Though most people think of separation as a stopover on the highway to divorce, some feel it’s the only move that can save a troubled marriage. Allison and Dan Brown, married seven years and the parents of two young kids, are beginning a nine-month trial separation that they hope will heal their relationship—even if they wind up apart. “You don’t sell the house when it’s at its lowest value,” says Dan. “You fix the leaks and repair the floor, and then you put it on the market.” While navigating the details of their separation, they have found themselves switching back and forth between the roles of “friend” and “lover.” But even that Twilight Zone feeling, they say, is preferable to hating each other and fighting all the time.
Dan, 36, a consultant, and Allison, 37, an ad executive, met at a liberal New England college, and married in 1996. They had a son a year later, and bought a brownstone in Chelsea, but in 1999, after their daughter Olivia was born, Allison’s mother died, and she went into a long depression, becoming sexually withdrawn. “I was emotionally and physically distant,” she tells me at a coffee shop by her office in Soho.
Feeling progressively isolated and frustrated, Dan began visiting strip clubs and online chat rooms, solicited a prostitute, and then had an affair with a woman he knew socially. When Allison emerged from her depression, she threw herself into her work, and in late 2002 she began an affair with a man she met at a business function. One night in January, Allison began talking in her sleep. “She was apologizing to me for her affair,” he recalls. “I woke her up and said, ‘Are you having an affair?’ She said yes and I said, ‘It’s okay. I had one, too.’ ”
Even though she had cheated, too, she was furious when he told her about the prostitute, feeling that he had “tainted” the marriage. “It was the classic case of two wrongs don’t make a right,” says Dan. “I said, ‘Can’t we just love each other for better for worse?’ She said, ‘This is completely beyond the pale.’ ”
They began sleeping apart—staying with friends for part of the week, telling the kids Mommy and Daddy “needed a break.” By the spring, the apartment-hopping had grown exhausting, and they came home—though Dan slept on the couch. Allison’s relationship ended (mutually, she says) and she and Dan started couples therapy. “My attitude,” says Dan, “was that therapy would fix the marriage. Her attitude, which I have since bought into, was, Let’s figure out how we got here, because neither of us wants to do what we did with each other to someone else.”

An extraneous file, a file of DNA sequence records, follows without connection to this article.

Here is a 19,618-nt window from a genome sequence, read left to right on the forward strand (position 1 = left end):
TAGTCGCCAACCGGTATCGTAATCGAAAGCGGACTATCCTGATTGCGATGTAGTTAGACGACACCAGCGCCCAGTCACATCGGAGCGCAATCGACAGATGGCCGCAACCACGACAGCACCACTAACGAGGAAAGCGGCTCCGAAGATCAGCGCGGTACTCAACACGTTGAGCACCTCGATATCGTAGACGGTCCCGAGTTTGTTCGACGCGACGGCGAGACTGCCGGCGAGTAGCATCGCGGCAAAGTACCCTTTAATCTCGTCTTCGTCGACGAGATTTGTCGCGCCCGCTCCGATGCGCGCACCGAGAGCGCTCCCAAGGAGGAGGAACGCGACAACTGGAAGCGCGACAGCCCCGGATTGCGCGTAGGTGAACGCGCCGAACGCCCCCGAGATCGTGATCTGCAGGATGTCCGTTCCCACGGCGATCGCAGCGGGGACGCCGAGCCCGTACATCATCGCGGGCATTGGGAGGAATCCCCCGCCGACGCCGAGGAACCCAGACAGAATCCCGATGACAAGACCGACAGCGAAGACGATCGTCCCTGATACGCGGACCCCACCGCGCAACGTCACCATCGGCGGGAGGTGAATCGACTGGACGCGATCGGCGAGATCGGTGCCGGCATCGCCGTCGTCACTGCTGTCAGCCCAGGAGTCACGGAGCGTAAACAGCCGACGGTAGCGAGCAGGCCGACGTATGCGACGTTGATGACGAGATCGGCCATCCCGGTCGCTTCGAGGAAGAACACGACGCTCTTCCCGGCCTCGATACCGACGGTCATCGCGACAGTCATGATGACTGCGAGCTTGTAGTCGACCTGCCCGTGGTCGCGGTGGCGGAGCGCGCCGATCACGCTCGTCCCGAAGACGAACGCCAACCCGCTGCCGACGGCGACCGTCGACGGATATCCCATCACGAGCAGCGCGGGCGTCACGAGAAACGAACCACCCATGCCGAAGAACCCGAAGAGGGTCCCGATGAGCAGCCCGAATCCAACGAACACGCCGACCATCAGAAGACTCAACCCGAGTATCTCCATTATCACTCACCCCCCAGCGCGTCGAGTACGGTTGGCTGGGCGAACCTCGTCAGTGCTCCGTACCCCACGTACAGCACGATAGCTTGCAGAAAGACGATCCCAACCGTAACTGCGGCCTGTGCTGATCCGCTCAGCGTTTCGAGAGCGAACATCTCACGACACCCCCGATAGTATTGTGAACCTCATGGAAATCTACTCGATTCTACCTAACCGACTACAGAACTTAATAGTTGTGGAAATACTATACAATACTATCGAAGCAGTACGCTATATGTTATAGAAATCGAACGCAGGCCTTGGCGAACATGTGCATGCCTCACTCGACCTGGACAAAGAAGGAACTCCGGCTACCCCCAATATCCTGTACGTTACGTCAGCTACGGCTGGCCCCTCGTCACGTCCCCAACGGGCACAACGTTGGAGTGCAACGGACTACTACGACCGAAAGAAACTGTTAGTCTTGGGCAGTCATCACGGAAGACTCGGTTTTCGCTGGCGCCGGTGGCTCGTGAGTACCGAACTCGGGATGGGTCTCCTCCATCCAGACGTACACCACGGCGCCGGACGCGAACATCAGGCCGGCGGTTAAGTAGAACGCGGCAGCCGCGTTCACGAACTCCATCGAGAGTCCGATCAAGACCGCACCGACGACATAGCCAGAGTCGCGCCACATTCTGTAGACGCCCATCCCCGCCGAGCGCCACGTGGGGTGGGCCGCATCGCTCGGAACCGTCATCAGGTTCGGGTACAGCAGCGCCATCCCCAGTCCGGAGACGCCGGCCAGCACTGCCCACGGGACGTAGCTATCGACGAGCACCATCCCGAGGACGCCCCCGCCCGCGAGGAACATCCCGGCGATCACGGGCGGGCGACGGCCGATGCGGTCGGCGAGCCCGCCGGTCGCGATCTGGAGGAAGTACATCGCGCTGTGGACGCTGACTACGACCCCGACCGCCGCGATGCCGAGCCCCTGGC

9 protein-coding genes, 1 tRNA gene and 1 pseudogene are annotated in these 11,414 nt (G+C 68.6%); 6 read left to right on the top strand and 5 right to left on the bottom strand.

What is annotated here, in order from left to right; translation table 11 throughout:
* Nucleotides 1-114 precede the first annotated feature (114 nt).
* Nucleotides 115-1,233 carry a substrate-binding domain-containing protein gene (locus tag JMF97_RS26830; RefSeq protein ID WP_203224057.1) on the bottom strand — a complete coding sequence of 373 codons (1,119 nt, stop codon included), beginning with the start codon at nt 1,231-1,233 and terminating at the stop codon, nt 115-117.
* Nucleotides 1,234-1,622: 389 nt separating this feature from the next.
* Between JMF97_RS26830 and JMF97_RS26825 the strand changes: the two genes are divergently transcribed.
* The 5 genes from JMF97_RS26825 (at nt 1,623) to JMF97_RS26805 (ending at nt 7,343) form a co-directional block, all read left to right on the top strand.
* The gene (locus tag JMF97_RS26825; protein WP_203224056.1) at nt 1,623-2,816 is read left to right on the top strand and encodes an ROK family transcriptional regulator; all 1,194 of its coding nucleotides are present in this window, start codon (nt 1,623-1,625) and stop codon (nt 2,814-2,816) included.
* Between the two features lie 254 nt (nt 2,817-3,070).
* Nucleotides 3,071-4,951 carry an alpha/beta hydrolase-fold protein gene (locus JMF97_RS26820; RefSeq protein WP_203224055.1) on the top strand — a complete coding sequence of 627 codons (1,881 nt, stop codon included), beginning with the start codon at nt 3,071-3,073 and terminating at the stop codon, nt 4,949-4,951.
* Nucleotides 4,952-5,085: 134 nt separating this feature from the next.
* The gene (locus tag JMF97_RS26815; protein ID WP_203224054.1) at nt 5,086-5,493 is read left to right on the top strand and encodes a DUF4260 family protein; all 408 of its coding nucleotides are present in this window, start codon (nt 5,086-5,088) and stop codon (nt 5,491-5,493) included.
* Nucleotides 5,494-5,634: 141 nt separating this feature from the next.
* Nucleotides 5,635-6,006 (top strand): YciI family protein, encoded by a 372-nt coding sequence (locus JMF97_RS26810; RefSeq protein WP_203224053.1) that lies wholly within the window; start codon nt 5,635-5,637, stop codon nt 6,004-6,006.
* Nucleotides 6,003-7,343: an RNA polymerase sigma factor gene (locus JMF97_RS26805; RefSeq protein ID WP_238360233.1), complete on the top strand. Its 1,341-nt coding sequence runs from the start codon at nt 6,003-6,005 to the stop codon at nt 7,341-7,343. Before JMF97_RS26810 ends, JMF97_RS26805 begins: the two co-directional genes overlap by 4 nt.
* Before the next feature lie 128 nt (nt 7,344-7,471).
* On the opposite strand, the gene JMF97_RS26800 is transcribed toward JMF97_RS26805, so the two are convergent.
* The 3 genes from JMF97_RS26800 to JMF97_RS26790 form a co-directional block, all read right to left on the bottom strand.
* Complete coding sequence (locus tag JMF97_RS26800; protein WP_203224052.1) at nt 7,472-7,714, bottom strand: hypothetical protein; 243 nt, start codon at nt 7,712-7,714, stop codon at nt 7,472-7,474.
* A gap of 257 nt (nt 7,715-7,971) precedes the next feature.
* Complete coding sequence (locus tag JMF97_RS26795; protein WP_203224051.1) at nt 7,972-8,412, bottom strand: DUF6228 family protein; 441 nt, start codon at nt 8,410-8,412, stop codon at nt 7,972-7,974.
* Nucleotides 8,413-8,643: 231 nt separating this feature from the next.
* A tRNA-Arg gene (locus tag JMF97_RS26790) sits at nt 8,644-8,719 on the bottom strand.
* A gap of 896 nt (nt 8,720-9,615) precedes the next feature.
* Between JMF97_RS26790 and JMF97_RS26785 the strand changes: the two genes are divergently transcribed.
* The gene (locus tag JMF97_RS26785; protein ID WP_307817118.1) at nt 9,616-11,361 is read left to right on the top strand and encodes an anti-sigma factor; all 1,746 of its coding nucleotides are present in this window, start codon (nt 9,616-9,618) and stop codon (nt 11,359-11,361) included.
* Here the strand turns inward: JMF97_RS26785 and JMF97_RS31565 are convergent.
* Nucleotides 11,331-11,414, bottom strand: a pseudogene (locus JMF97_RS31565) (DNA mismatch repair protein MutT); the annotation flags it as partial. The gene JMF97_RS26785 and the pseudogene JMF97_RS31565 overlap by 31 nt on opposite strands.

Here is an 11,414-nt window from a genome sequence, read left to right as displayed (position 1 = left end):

In June, they went to Maine for a wedding, without the kids, and shared a kiss in a hammock. On the drive back, they decided to separate. “It was a watershed conversation,” he remembers. “We agreed that we weren’t ready for divorce but were stuck where we were. It was like a breath of fresh air in the car.”
“Neither of us was happy with how things were,” she recalls, “and the idea of separation felt liberating—the idea of not living with constant disappointment.”
They will split up beginning this October. They plan to spend half the week in separate rented studios and the other half with their kids in the brownstone. They may date other people, but not when they’re with the kids.
“Neither of us was happy with how things were. And the idea of separation felt liberating—the idea of not living with constant disappointment.”
Last month, Dan posted a personal ad on Nerve. For “In my bedroom you’ll find:” he wrote, “My wife.” He said the last book he had read was Should I Stay or Go? How Controlled Separation Can Save Your Marriage. Allison told him he was giving TMI—too much information. Now his ad says, “In my bedroom you’ll find: utter confusion. Can we stay at your place?”
When he drafted an ad for another site, Allison helped him out. “I was trying to describe to her what I wanted, and I said, ‘I’m looking for a crush.’ She said, ‘You should put that in your ad.’ I did, and I got five responses the next day. I said, ‘See? This is why we’re such good partners.’ ”
“I don’t have a lot of jealousy,” she says. “It feels like I’m helping a friend.”
As for her own love life, Allison may see her former paramour again, but feels her separation is more about herself than any man. “In a way,” she says, “life is as interesting as it was when I was 21. I want to be in a place where I am more open. That might involve being attracted to women, or leaving my job. I want to try on a lot of things.”
Their friends have had mixed responses to the separation. “My single friends think it’s great,” says Allison, “because I’m going to be single again and have more time for them. My married friends are threatened because this suggests a freedom that they might want.”
Perhaps the most telling indicator of Dan and Allison’s ambiguous romantic status is the way they have chosen to wear their rings. Dan has moved his to a chain around his neck, so that women he meets won’t think he’s a married guy looking to cheat. Allison still wears hers, but has taken off her engagement ring. “My engagement ring was about promise,” she says, “and the wedding ring is about commitment. All of our promises have been broken, but that doesn’t end the commitment.”
When Dan discusses his separation, he’s so optimistic he sounds almost romantic. “There’s this Julia Roberts movie Something to Talk About,” he says. “She finds out her husband, Dennis Quaid, has been cheating, but at the end, they reconcile enough that he has her over for a date. It ends with promise. I think Allison and I will see each other romantically while we’re separated.”
When I tell her this is what he imagines, she is quiet. Does she see them winding up together? “I would like to reach a place where I am excited to see him,” she says. “Is that the same thing? I guess so.”